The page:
Appendix B

A CEO Checklist for High-Value Health Care

The following IOM Discussion Paper, “A CEO Checklist for High-Value Health Care,”was released in June 2012 by the IOM Roundtable on Value & Science-Driven Health Care. The document can also be found online at http://www.iom.edu/CEOChecklist.



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Appendix B A CEO Checklist for High- Value Health Care The following IOM Discussion Paper, “A CEO Checklist for High- Value Health Care,”was released in June 2012 by the IOM Roundtable on Value & Science-Driven Health Care. The document can also be found online at http://www.iom.edu/CEOChecklist. 315

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APPENDIX B 317 D is cu ss io n Pa pe r A CEO Checklist for High-Value Health Care Delos Cosgrove, Michael Fisher, Patricia Gabow, Gary Gottlieb, George Halvorson, Brent James, Gary Kaplan, Jonathan Perlin, Robert Petzel, Glenn Steele, and John Toussaint* June 2012 *Participants in the IOM Roundtable on Value & Science-Driven Health Care The views expressed in this discussion paper are those of the authors and not necessarily of the authors’ organizations or of the Institute of Medicine. The paper is intended to help inform and stimulate discussion. It has not been subjected to the review procedures of the Institute of Medicine and is not a report of the Institute of Medicine or of the National Research Council. Advising the nation • Improving health

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318 BEST CARE AT LOWER COST AUTHORS Delos Cosgrove, MD Gary Kaplan, MD President and CEO Chairman and CEO Cleveland Clinic Virginia Mason Health System Michael Fisher Jonathan Perlin, MD, PhD President and CEO President, Clinical and Physician Services Cincinnati Children’s Hospital HCA, Inc. Medical Center Robert Petzel, MD Patricia Gabow, MD Undersecretary for Health Chief Executive Officer Department of Veterans Affairs Denver Health and Hospital Authority Glenn Steele, MD, PhD Gary Gottlieb, MD, MBA President and CEO President and CEO Geisinger Health System Partners HealthCare System, Inc. John Toussaint, MD George Halvorson Chief Executive Officer Chairman and CEO ThedaCare Center for Healthcare Value Kaiser Permanente Brent James, MD, MStat Executive Director Intermountain Institute for Care Delivery Research The authors were assisted by the following individuals: Albert Bothe, MD Peter Markell Lucy Savitz, PhD Geisinger Health System Partners HealthCare System, Inc. Intermountain Healthcare Jonathan Darer, MD, MPH J. Michael McGinnis, MD, MPP Pat Schrepf Geisinger Health System Institute of Medicine Virginia Mason Health System Duane Davis, MD Geraldine McGlynn, MEd Earl Steinberg, MD Geisinger Health System Veterans Health Administration Geisinger Health System Tejal Gandhi, MD E. Lynn Miller Leigh Stuckhardt, JD Partners HealthCare System, Inc. Geisinger Health System Institute of Medicine Uma Kotagal, MBBS, MSc Kathleen Paul Jed Weissberg, MD Cincinnati Children’s Hospital Virginia Mason Health System Kaiser Permanente Tom Lee, MD Brian Powers Robert Wyllie, MD Partners HealthCare System, Inc. Institute of Medicine Cleveland Clinic 2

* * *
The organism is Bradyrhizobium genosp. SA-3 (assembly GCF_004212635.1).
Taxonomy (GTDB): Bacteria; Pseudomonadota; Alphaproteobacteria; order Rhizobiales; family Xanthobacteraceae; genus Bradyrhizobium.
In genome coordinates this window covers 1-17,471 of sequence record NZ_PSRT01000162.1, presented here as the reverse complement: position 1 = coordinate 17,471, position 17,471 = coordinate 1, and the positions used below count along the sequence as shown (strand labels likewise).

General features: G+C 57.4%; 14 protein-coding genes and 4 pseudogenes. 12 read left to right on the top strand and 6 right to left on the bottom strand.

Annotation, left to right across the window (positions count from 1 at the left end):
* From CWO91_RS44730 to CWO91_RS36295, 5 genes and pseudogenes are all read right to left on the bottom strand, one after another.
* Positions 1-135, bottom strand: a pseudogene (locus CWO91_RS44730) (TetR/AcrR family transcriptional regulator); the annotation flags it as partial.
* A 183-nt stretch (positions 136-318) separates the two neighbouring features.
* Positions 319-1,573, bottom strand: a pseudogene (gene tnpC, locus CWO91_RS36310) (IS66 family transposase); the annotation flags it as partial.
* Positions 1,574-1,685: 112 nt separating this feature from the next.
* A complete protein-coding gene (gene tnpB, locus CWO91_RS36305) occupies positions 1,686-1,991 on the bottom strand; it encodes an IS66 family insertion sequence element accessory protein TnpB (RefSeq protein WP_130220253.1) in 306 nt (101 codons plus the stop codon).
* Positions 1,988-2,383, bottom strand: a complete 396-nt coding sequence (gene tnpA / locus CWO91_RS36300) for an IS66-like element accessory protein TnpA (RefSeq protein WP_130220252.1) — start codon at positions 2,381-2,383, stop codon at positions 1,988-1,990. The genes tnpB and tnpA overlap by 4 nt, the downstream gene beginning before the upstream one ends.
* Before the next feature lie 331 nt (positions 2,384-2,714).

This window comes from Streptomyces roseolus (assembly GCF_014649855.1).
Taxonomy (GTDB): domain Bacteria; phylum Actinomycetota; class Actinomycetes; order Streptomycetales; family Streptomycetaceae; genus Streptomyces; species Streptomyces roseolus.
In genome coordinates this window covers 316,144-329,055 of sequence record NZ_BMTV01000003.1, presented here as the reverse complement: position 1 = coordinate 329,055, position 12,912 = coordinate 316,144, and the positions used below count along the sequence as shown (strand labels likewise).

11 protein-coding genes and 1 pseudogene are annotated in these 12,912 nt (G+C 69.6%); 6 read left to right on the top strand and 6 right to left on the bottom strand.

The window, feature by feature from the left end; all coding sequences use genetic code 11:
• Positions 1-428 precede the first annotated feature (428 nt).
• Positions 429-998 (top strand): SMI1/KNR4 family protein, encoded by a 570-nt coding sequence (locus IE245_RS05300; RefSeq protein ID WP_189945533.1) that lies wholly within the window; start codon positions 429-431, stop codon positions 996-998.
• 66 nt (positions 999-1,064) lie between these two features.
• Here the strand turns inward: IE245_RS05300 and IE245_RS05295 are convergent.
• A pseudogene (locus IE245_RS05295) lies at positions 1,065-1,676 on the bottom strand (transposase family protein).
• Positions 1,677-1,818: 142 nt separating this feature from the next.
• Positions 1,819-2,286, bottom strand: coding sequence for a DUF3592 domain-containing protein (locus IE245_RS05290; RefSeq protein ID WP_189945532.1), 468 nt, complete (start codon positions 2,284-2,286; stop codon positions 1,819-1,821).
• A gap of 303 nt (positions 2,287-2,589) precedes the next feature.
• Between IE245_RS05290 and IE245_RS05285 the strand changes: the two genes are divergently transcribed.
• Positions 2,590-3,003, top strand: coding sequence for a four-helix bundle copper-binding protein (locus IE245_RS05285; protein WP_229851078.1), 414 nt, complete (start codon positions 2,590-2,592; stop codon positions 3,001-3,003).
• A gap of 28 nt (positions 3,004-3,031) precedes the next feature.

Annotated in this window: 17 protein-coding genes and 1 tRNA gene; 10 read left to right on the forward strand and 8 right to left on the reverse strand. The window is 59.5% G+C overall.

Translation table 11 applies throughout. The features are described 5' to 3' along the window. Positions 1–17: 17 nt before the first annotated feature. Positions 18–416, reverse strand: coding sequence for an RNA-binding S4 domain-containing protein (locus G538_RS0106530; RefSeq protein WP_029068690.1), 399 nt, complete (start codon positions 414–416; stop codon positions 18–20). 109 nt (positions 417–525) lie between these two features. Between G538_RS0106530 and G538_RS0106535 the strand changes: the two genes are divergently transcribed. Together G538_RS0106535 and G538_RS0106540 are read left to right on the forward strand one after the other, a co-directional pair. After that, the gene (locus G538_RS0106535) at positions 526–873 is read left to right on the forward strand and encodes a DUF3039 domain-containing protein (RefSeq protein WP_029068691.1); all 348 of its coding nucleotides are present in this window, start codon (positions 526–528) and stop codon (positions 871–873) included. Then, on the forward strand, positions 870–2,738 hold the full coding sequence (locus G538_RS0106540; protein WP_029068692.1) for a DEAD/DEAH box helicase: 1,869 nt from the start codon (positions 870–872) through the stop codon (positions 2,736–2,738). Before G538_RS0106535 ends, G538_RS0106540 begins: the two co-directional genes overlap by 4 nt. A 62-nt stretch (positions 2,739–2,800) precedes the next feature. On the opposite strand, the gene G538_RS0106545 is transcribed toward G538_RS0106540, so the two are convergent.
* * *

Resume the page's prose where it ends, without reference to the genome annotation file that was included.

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APPENDIX B 319 As leaders of health care organizations, This Checklist is intended to be a living we are acutely aware of the pressures and dynamic document, and we invite that rising health care costs place both suggestions to improve its utility on individuals, employers, and the and reach, and co-signing by our CEO government, as we are of unacceptable colleagues who wish to support these shortfalls in the quality and efficiency of strategies for effective, efficient, and care. But we have also learned, through continuously improving health care for all experiences in our own institutions and Americans. through communication and collaboration with colleagues in others, that better outcomes at lower costs can be achieved through care transformation initiatives that yield improved results, more satisfied patients, and cultures of continuous learning. These transformation efforts have generated certain foundational lessons relevant to every CEO and Board member, and the health care delivery organizations they lead. We have assembled these lessons here as a A CEO Checklist for High-Value Health Care to describe touchstone principles, illustrated with case examples, central not only to our work to date, but to sustaining and reinforcing the system-wide transformation necessary for continuous improvement in the face of rapidly increasing pressures, demands, and market changes. 3